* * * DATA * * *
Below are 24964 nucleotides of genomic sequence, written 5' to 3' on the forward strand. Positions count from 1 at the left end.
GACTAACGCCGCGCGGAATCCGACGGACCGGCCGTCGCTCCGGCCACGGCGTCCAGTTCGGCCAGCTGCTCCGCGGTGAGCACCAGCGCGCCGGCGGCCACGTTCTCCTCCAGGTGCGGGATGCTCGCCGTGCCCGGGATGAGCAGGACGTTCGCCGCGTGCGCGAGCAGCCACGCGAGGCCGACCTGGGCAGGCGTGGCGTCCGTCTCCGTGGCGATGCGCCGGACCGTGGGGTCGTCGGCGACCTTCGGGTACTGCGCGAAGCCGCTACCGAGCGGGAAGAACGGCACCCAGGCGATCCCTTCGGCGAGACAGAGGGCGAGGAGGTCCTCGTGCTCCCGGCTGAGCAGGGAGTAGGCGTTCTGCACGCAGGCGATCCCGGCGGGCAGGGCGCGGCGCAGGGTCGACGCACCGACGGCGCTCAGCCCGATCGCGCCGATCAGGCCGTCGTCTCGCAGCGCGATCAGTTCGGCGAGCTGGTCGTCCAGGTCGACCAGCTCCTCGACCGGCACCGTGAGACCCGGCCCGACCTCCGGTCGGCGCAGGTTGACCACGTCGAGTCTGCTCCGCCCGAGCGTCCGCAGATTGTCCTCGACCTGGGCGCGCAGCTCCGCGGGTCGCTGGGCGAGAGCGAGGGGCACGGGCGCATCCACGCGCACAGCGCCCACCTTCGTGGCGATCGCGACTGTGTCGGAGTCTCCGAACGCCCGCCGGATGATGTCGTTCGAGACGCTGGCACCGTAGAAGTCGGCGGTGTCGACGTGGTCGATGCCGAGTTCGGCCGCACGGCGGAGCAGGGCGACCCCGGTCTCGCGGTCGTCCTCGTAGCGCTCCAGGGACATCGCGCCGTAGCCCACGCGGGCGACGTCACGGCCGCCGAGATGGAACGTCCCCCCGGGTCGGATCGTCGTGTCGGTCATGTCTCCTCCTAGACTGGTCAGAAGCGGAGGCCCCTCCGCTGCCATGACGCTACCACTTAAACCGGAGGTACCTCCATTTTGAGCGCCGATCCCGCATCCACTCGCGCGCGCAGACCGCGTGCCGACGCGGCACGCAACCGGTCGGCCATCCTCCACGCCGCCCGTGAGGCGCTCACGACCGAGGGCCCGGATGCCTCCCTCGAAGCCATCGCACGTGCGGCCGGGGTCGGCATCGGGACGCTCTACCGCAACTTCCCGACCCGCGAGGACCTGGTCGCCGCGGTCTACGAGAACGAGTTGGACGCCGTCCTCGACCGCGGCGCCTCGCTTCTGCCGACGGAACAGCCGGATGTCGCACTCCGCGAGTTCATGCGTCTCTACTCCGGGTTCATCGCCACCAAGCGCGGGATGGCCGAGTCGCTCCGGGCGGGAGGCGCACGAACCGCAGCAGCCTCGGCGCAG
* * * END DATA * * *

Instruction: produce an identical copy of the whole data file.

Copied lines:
Below are 24964 nucleotides of genomic sequence, written 5' to 3' on the forward strand. Positions count from 1 at the left end.
GACTAACGCCGCGCGGAATCCGACGGACCGGCCGTCGCTCCGGCCACGGCGTCCAGTTCGGCCAGCTGCTCCGCGGTGAGCACCAGCGCGCCGGCGGCCACGTTCTCCTCCAGGTGCGGGATGCTCGCCGTGCCCGGGATGAGCAGGACGTTCGCCGCGTGCGCGAGCAGCCACGCGAGGCCGACCTGGGCAGGCGTGGCGTCCGTCTCCGTGGCGATGCGCCGGACCGTGGGGTCGTCGGCGACCTTCGGGTACTGCGCGAAGCCGCTACCGAGCGGGAAGAACGGCACCCAGGCGATCCCTTCGGCGAGACAGAGGGCGAGGAGGTCCTCGTGCTCCCGGCTGAGCAGGGAGTAGGCGTTCTGCACGCAGGCGATCCCGGCGGGCAGGGCGCGGCGCAGGGTCGACGCACCGACGGCGCTCAGCCCGATCGCGCCGATCAGGCCGTCGTCTCGCAGCGCGATCAGTTCGGCGAGCTGGTCGTCCAGGTCGACCAGCTCCTCGACCGGCACCGTGAGACCCGGCCCGACCTCCGGTCGGCGCAGGTTGACCACGTCGAGTCTGCTCCGCCCGAGCGTCCGCAGATTGTCCTCGACCTGGGCGCGCAGCTCCGCGGGTCGCTGGGCGAGAGCGAGGGGCACGGGCGCATCCACGCGCACAGCGCCCACCTTCGTGGCGATCGCGACTGTGTCGGAGTCTCCGAACGCCCGCCGGATGATGTCGTTCGAGACGCTGGCACCGTAGAAGTCGGCGGTGTCGACGTGGTCGATGCCGAGTTCGGCCGCACGGCGGAGCAGGGCGACCCCGGTCTCGCGGTCGTCCTCGTAGCGCTCCAGGGACATCGCGCCGTAGCCCACGCGGGCGACGTCACGGCCGCCGAGATGGAACGTCCCCCCGGGTCGGATCGTCGTGTCGGTCATGTCTCCTCCTAGACTGGTCAGAAGCGGAGGCCCCTCCGCTGCCATGACGCTACCACTTAAACCGGAGGTACCTCCATTTTGAGCGCCGATCCCGCATCCACTCGCGCGCGCAGACCGCGTGCCGACGCGGCACGCAACCGGTCGGCCATCCTCCACGCCGCCCGTGAGGCGCTCACGACCGAGGGCCCGGATGCCTCCCTCGAAGCCATCGCACGTGCGGCCGGGGTCGGCATCGGGACGCTCTACCGCAACTTCCCGACCCGCGAGGACCTGGTCGCCGCGGTCTACGAGAACGAGTTGGACGCCGTCCTCGACCGCGGCGCCTCGCTTCTGCCGACGGAACAGCCGGATGTCGCACTCCGCGAGTTCATGCGTCTCTACTCCGGGTTCATCGCCACCAAGCGCGGGATGGCCGAGTCGCTCCGGGCGGGAGGCGCACGAACCGCAGCAGCCTCGGCGCAG